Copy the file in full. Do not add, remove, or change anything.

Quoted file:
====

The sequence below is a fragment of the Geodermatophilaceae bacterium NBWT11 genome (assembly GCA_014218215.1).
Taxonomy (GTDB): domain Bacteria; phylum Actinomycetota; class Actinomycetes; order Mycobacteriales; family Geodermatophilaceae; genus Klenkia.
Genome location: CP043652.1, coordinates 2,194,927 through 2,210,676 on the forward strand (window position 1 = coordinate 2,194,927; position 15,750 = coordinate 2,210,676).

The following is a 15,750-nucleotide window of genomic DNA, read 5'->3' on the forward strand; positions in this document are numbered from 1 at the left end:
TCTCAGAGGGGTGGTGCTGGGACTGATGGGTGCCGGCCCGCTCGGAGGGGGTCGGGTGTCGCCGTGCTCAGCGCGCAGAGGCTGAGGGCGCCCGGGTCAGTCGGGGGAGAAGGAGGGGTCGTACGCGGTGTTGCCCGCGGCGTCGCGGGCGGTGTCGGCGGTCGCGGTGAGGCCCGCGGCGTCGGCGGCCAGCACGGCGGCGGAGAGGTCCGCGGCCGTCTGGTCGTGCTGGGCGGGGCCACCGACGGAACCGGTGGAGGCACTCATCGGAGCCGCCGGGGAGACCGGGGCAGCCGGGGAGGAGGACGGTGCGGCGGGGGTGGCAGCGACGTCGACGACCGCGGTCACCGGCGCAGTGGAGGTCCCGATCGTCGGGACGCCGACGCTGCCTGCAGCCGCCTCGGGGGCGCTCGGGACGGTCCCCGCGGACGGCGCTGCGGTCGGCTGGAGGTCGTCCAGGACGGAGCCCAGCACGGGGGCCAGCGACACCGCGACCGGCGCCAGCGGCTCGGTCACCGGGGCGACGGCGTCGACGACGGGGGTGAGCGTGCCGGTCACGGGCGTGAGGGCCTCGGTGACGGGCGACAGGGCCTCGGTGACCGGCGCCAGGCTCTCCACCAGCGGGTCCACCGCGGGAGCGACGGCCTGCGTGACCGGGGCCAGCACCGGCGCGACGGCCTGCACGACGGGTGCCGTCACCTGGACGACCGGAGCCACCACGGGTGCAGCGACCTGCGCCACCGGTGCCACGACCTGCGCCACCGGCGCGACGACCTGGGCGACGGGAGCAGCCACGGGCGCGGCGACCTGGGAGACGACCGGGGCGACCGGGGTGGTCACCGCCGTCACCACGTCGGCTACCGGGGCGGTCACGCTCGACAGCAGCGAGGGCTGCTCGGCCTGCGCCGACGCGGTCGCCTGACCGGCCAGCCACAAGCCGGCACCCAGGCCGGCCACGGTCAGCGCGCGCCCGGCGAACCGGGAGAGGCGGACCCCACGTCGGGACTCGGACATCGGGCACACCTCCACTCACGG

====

The sequence below is a fragment of the Geodermatophilaceae bacterium NBWT11 genome (assembly GCA_014218215.1).
Taxonomy (GTDB): domain Bacteria; phylum Actinomycetota; class Actinomycetes; order Mycobacteriales; family Geodermatophilaceae; genus Klenkia.
Genome location: CP043652.1, coordinates 2,194,927 through 2,210,676 on the forward strand (window position 1 = coordinate 2,194,927; position 15,750 = coordinate 2,210,676).

The following is a 15,750-nucleotide window of genomic DNA, read 5'->3' on the forward strand; positions in this document are numbered from 1 at the left end:
TCTCAGAGGGGTGGTGCTGGGACTGATGGGTGCCGGCCCGCTCGGAGGGGGTCGGGTGTCGCCGTGCTCAGCGCGCAGAGGCTGAGGGCGCCCGGGTCAGTCGGGGGAGAAGGAGGGGTCGTACGCGGTGTTGCCCGCGGCGTCGCGGGCGGTGTCGGCGGTCGCGGTGAGGCCCGCGGCGTCGGCGGCCAGCACGGCGGCGGAGAGGTCCGCGGCCGTCTGGTCGTGCTGGGCGGGGCCACCGACGGAACCGGTGGAGGCACTCATCGGAGCCGCCGGGGAGACCGGGGCAGCCGGGGAGGAGGACGGTGCGGCGGGGGTGGCAGCGACGTCGACGACCGCGGTCACCGGCGCAGTGGAGGTCCCGATCGTCGGGACGCCGACGCTGCCTGCAGCCGCCTCGGGGGCGCTCGGGACGGTCCCCGCGGACGGCGCTGCGGTCGGCTGGAGGTCGTCCAGGACGGAGCCCAGCACGGGGGCCAGCGACACCGCGACCGGCGCCAGCGGCTCGGTCACCGGGGCGACGGCGTCGACGACGGGGGTGAGCGTGCCGGTCACGGGCGTGAGGGCCTCGGTGACGGGCGACAGGGCCTCGGTGACCGGCGCCAGGCTCTCCACCAGCGGGTCCACCGCGGGAGCGACGGCCTGCGTGACCGGGGCCAGCACCGGCGCGACGGCCTGCACGACGGGTGCCGTCACCTGGACGACCGGAGCCACCACGGGTGCAGCGACCTGCGCCACCGGTGCCACGACCTGCGCCACCGGCGCGACGACCTGGGCGACGGGAGCAGCCACGGGCGCGGCGACCTGGGAGACGACCGGGGCGACCGGGGTGGTCACCGCCGTCACCACGTCGGCTACCGGGGCGGTCACGCTCGACAGCAGCGAGGGCTGCTCGGCCTGCGCCGACGCGGTCGCCTGACCGGCCAGCCACAAGCCGGCACCCAGGCCGGCCACGGTCAGCGCGCGCCCGGCGAACCGGGAGAGGCGGACCCCACGTCGGGACTCGGACATCGGGCACACCTCCACTCACGG